Will California be spared?
I have to say I've been thinking states like Florida, California, and Texas represent a sort of ticking time bomb and that when wide-scale testing becomes available, we'll see another ramp of cases. Now I'm questioning that point-of-view.
The chart below demonstrates the percent of all SARS-CoV2 tests that have returned positive results for all states that have administered 10,000 or more tests.
This differences across the states are striking. Over 40% of those tested in Michigan, New York, and New Jersey were infected with the virus. In contrast, about 10% of those tested in Florida, California, and Texas were. I've highlighted the 5 most populous in orange to help you find these states on the chart.
Now one might say that's because they haven't tested enough or because people don't have access. Perhaps, but I doubt it. The people getting tested in all the states generally fall into two categories: 1) Those who had contacted with suspected carriers. 2) Those who have been experiencing symptoms.
Now consider, as of April 4 113,000 Californians had been tested with 10.6% of them testing positive. That's 10.6% of people who had a reason to think they were infected. Unless there is some large, irrepressible force preventing symptomatic people from getting tested, the more people California tests, the smaller that proportion will become.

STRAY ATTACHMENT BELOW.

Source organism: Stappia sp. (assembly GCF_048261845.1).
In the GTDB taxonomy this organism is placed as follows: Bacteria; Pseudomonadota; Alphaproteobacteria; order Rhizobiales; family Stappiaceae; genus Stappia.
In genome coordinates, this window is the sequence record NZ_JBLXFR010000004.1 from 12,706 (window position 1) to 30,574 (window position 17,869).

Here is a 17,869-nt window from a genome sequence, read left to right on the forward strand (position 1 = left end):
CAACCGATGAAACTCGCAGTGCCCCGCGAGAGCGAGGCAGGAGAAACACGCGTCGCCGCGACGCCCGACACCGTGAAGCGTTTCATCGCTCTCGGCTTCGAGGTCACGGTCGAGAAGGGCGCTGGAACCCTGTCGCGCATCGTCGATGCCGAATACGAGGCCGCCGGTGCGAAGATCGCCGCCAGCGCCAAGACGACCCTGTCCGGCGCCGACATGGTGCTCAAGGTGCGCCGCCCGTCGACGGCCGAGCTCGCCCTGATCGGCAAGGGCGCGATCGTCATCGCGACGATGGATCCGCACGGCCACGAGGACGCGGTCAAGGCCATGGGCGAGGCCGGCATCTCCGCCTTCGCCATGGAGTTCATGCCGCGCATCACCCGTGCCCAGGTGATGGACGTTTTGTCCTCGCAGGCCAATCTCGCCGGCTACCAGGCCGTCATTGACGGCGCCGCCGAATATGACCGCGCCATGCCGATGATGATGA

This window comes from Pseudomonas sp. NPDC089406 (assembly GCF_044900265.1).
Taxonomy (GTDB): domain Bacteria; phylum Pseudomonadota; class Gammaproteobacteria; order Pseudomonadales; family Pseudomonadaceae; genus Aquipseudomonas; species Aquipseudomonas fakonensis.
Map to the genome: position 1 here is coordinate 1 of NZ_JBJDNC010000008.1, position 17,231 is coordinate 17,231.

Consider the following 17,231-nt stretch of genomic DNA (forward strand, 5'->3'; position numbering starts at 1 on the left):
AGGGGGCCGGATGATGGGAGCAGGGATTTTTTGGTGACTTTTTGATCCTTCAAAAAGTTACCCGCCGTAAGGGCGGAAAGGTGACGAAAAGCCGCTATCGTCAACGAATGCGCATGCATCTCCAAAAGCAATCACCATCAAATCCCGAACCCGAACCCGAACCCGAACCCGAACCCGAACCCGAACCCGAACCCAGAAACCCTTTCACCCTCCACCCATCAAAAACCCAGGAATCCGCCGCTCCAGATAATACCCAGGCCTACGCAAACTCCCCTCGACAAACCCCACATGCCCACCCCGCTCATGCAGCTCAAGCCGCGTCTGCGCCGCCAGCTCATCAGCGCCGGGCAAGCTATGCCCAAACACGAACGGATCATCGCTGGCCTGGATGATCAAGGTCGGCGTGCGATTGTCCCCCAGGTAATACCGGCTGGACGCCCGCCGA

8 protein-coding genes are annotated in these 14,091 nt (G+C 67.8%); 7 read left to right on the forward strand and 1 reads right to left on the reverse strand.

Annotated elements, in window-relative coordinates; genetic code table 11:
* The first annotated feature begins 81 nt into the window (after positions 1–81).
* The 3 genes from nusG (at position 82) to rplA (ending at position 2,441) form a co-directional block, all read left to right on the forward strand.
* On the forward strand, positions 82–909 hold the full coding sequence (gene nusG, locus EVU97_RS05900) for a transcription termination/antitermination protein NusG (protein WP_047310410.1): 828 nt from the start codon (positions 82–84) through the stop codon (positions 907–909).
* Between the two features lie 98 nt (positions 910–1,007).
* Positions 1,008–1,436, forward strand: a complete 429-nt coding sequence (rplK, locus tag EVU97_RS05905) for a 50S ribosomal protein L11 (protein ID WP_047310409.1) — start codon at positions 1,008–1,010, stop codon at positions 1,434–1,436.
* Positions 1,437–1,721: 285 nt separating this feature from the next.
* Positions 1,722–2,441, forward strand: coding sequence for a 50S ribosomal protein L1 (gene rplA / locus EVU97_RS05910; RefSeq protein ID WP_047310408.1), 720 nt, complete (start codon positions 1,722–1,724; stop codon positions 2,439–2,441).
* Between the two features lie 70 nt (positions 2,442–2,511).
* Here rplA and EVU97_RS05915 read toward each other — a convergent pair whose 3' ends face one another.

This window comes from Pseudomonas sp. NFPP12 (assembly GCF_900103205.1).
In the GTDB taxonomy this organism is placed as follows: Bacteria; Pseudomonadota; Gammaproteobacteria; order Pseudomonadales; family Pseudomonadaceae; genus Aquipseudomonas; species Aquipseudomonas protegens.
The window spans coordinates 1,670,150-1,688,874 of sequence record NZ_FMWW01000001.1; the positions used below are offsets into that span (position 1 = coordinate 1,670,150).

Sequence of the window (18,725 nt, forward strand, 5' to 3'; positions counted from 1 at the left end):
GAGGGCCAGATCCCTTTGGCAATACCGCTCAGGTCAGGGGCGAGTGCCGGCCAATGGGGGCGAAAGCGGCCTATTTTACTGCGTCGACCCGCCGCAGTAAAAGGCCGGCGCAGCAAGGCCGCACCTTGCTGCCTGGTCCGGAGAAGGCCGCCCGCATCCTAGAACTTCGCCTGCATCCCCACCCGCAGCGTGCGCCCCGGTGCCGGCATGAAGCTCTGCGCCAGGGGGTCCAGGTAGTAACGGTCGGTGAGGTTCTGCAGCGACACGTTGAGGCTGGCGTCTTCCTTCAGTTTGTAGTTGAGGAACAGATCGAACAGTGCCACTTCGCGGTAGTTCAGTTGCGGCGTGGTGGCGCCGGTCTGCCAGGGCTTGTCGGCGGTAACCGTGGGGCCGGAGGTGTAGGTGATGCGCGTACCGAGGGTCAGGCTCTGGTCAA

The larger point is that California (and Texas, and Florida) aren't aberrations. They are just part of a large number of states with ongoing test results hovering between 10-15% positive. Now depending on one's point-of-view that's an indication that the US' social distancing efforts have been successful or a demonstration they simply weren't necessary.
On that point it is difficult for me to believe the rates of infection wouldn't have been higher without these efforts. Later this week I'll present evidence that Sweden's relatively lax approach to social distancing has inhibited its ability to limit the virus' spread.